When Usain Bolt completed the Olympics “triple-triple” in Rio de Janeiro, the sprint superstar cemented his sports immortality.
Bolt also assured that a fraction of his glory will forever reflect onto Lexington’s Tom Hammond. As the play-by-play voice of Olympics track and field for NBC, Hammond called all nine of Bolt’s winning races — sweeps of the 100 meters, 200 and 4-by-100 relay gold medals — at three straight Summer Games.
“Fifty years from now, when people dial up those Bolt calls, I’m gonna be OK with that,” Hammond said. “I feel good about the quality of those calls.”
Whether the Rio Games were the final Olympics Hammond, 72, will broadcast is to be determined. An NBC Sports announcer since 1984, Hammond’s current contract expires this year.
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Marveling at how the 6-foot-5 Bolt can uncoil and move so explosively, Hammond says the Jamaican “is certainly the greatest runner I’ve ever covered.”
Is Bolt the best athlete Hammond has seen in his decades with NBC? “Well, you could certainly make that case,” Hammond says. “But, Michael Jordan, where would you put him? I think it’s awfully hard to measure athletes across disciplines, across their sports.”
Hammond also described another of the Rio Games most-talked about moments — the dive to the finish line by Shaunae Miller of the Bahamas that snatched the gold medal in the women’s 400 meters away from American star Allyson Felix.
Some considered Miller’s lay-out finish unsporting.
“I see that all the time in track and field,” he said. “I don’t think there was anything unethical about it at all. From the American standpoint, I hated it for Allyson Felix because you are talking about a very good person who epitomizes what you want an Olympic athlete to be. But I didn’t have any problem with what Shaunae Miller did. You do whatever it takes to win, right?”
Team USA gave Hammond much good news to report — the U.S. track and field team won 32 medals, 13 gold.
Yet there was a moment of United States heartbreak that was poignant for Hammond.
In Rio, it fleetingly looked as though Lexington sprinter Tyson Gay, 34, had finally claimed his first Olympic medal when the U.S. finished third in the men’s 4-by-100 relay.
Like Hammond, Gay is an alumnus of Lafayette High School.
Gay’s Olympic experiences prior to Rio had featured only disappointment. At the 2008 Games, Doc Patton and Gay botched a baton hand off in the 4-by-100 relay prelims. In 2012, Gay was on the U.S. 4-by-100 relay that took the silver medal — only to see those medals stripped in 2013 when Gay was found, unwittingly he said, to have used a performance-enhancing substance.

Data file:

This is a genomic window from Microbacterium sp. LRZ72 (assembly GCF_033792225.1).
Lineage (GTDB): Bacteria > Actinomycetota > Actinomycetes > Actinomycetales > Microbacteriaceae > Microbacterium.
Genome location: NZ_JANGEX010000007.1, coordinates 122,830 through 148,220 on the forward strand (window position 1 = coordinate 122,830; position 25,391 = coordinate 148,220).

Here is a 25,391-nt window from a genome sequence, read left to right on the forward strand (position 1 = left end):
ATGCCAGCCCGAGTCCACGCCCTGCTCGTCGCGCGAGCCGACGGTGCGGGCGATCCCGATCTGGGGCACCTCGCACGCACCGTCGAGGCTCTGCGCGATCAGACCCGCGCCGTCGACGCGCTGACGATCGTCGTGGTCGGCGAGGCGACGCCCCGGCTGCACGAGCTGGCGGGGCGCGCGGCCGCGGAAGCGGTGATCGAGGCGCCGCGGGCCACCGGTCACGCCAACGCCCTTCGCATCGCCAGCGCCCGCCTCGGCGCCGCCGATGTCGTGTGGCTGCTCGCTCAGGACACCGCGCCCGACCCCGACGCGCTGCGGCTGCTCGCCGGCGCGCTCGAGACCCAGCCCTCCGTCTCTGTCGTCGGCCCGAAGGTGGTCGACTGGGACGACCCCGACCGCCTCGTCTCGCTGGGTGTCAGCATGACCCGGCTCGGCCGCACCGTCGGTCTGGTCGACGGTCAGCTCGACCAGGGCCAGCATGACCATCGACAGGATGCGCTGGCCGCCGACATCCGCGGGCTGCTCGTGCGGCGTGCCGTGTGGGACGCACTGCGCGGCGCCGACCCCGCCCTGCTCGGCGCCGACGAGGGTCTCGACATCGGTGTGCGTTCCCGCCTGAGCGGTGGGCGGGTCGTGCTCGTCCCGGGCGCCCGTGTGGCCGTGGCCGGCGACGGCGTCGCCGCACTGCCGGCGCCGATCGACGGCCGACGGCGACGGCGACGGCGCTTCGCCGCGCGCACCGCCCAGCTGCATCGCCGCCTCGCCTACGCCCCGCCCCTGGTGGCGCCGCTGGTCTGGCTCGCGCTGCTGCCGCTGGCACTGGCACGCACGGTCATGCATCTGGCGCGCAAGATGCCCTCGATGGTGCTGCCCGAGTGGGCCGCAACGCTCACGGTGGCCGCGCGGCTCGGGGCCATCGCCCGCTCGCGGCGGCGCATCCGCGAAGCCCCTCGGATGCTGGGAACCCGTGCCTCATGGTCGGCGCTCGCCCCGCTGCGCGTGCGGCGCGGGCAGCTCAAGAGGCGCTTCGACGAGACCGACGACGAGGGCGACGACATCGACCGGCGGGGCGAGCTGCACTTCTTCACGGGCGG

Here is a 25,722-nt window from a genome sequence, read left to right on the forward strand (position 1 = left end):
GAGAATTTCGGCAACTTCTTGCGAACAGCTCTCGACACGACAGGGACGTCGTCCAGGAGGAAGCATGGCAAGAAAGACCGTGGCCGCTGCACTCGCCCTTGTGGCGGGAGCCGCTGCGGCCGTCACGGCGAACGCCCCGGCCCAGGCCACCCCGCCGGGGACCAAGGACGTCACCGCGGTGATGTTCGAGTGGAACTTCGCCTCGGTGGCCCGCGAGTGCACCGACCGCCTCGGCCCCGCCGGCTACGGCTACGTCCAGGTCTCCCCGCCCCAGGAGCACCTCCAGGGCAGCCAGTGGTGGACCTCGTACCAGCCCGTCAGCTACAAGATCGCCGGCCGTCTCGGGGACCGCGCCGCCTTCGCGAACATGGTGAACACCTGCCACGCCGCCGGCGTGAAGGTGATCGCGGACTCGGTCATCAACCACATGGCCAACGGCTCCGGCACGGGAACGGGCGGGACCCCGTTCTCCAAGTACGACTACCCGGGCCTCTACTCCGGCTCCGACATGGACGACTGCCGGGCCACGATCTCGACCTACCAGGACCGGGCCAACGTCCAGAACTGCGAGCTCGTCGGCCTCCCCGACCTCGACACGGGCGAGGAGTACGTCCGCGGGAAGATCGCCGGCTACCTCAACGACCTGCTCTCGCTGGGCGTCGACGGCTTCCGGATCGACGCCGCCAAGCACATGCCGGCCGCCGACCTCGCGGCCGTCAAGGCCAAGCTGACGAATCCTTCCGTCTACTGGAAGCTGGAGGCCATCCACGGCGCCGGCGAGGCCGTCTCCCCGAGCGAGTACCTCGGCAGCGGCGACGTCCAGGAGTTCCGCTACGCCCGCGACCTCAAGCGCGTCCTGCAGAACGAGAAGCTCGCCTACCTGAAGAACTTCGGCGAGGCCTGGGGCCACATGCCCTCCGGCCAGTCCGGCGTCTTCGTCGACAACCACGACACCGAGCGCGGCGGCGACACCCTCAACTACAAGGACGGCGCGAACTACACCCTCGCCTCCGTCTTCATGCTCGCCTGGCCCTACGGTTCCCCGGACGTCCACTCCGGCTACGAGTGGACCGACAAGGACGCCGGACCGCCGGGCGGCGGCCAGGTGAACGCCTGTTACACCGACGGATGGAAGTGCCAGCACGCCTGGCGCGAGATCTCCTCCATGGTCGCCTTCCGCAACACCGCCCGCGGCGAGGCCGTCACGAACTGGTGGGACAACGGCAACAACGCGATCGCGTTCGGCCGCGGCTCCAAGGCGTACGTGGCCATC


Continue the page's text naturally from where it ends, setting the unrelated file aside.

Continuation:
Then in Brazil, Gay and the Americans lost their bronze medals because officials said leadoff runner Mike Rodgers handed the baton to Justin Gatlin too soon.
“At least this time it wasn’t his fault,” Hammond said of Gay. “But it was very difficult to see that happen after all he’s been through. My heart went out to him.”
Reviews from media critics for NBC’s track and field coverage were mostly strong. Analyst Ato Boldon was considered one of the breakout stars of the 2016 Olympics. Newcomer Sanya Richards-Ross was promising as a commentator.
Serving as the “point guard” setting up the analysts, Hammond was in good form.
“What I found is, I was still enthused to be there,” Hammond said. “If it had been drudgery for me, if it was something I was having to make myself do, that would have told me something. But I was still exhilarated by the moments, still excited to get to call historic events.”
Whether Hammond will describe more history for NBC beyond this year is unclear.
“I’m sure we’ll have a discussion at some point about what’s next,” Hammond says. “Maybe we do a short deal, a two-year deal and see how we feel about going forward from there. Can I stretch it another four years to another Summer Olympics? I don’t know.”
Whatever happens, Hammond says he has enjoyed a career beyond what he would have thought possible when he was serving as sports director at WLEX-TV in the 1970s.
“Leaving Rio, I ran into Bob Costas and he was very complimentary about my Bolt calls and even some calls from earlier in my career, some NBA and NFL calls,” Hammond says. “… If this was the last Olympics, I would be at peace with what I’ve done. But I’m certainly open to going forward if NBC and I are on the same page.”